Learning what to focus on, and what to ignore, seems to be the ultimate secret to living a healthy, stress-free life. “Whatever compelled your attention from moment to moment,” writes Oliver Burkeman in Four Thousand Weeks (a must-read for anyone over 50), “is simply what your life will have been.”

So, what are you focussing on?

What to focus on

You can learn a lot when you’re the dumbest one in a car full of doctors. I learned that strokes are a silent pandemic. And that hypertension is the leading cause of that pandemic. And I learned the leading cause of hypertension is stress. 

I was also reminded that stress is a choice.

We all have lions and tigers in our life. Maybe even a mouse or two gnawing away at something we value. Meanwhile, we have the moment.

Choosing what to focus on (and what not to) might just be the healthiest choice you can make.

Got this far? You might also like these posts:

Photo of eggs by Nik on Unsplash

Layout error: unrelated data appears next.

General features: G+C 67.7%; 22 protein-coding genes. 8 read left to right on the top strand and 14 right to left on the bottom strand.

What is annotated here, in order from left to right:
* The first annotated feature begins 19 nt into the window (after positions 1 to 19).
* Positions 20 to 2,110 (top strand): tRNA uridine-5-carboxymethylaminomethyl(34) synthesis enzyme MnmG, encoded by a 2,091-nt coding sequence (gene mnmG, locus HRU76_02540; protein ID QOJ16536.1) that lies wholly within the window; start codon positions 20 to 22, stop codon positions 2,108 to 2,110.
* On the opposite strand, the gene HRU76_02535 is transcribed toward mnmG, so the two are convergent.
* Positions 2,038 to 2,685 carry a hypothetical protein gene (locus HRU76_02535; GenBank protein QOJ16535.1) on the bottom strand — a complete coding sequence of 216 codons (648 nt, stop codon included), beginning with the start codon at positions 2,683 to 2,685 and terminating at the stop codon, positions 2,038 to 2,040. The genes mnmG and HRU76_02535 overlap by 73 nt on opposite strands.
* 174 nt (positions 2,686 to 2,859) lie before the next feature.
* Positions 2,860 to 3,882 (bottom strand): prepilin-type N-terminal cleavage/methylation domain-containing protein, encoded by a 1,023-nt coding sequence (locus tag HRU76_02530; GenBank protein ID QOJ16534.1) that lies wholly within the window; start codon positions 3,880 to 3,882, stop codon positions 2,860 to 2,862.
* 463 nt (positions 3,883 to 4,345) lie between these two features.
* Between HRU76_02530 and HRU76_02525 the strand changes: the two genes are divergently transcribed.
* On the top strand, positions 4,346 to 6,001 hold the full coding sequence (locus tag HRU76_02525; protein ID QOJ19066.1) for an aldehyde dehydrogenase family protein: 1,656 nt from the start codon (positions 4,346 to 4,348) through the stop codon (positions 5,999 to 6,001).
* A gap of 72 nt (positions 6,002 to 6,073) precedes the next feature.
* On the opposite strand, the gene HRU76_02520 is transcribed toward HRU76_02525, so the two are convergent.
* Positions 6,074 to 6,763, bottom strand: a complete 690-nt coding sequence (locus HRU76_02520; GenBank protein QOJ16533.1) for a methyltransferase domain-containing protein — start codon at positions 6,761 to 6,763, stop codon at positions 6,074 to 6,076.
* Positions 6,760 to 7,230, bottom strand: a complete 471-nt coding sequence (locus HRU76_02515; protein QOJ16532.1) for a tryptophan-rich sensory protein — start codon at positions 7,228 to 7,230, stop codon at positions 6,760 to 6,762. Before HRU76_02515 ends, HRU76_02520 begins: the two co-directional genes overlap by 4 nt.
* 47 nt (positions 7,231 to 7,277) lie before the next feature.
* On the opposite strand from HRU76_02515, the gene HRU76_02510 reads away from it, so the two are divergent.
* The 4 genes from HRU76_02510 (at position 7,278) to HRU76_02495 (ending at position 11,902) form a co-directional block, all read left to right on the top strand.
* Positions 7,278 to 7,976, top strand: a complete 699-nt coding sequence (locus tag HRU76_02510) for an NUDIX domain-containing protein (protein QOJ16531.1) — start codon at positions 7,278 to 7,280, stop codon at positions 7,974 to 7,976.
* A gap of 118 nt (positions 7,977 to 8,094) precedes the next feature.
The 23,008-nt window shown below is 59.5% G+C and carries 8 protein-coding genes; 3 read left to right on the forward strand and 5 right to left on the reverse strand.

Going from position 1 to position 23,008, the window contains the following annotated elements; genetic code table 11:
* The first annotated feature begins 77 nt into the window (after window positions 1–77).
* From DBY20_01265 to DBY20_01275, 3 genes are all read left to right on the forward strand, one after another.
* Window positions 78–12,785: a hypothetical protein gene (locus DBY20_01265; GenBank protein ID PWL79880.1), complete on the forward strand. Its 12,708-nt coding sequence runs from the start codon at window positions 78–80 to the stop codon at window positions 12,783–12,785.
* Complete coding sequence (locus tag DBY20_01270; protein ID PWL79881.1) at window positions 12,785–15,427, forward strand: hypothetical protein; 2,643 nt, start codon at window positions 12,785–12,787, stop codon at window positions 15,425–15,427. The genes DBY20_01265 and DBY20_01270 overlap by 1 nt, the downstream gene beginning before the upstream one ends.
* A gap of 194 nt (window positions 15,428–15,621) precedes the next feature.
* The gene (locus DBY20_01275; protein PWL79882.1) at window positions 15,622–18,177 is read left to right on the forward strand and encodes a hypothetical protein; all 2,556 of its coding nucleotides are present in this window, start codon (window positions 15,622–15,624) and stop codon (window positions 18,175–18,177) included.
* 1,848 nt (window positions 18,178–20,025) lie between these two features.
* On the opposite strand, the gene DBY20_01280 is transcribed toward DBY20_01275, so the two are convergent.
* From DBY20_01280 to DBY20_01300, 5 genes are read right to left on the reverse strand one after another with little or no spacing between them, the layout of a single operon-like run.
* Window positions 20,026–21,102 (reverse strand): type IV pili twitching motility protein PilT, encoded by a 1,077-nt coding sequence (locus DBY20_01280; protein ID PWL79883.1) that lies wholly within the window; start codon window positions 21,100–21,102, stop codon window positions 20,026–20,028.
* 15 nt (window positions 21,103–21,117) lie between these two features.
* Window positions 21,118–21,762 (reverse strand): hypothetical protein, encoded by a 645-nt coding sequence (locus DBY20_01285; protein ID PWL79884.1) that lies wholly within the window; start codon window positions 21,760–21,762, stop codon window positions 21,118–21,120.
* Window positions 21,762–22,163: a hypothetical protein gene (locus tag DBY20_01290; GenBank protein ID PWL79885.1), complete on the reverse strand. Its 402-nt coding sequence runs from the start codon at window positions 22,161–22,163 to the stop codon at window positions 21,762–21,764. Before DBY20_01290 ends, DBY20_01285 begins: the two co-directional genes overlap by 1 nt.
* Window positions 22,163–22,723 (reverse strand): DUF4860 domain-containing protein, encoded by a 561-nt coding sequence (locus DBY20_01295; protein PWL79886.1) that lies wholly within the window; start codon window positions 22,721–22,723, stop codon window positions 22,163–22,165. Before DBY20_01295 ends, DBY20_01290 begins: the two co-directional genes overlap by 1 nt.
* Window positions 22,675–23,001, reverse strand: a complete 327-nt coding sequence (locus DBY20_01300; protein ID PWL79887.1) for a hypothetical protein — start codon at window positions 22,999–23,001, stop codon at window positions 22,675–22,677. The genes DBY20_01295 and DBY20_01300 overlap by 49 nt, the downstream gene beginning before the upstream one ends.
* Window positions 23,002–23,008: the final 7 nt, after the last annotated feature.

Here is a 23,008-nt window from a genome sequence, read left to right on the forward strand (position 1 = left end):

Photo of Ngoc Son Temple by author
Photo of tigers by author

By now, it’s well known Steve Jobs, the genius behind Apple, iTunes, and Pixar, was far from being the perfect leadership model. He was equally famous for his hostile outbursts, damn-the-torpedoes attitude, and irreverent social graces as he was for his entrepreneurial and promotional genius.

Despite all that, we can learn from him.

Here are, yet three more, surprising lessons I have learned from Steve Jobs.

#1 Simplify life

The now-famous jeans and black turtleneck, ‘billionaire outfit’ that Jobs wore day in and day out had a purpose. Sure, it was a small statement of defiance, but it also conserved willpower. Huh?
The work of Roy Baumeister, Willpower: rediscovering the greatest human strength and others, reveals that willpower, the essential inertia we need to get things done – even when we don’t want to – is exhausted with every decision made. This is why you make stupid decisions, like staying up late watching Duck Dynasty reruns, while downing a bag of stale Doritos.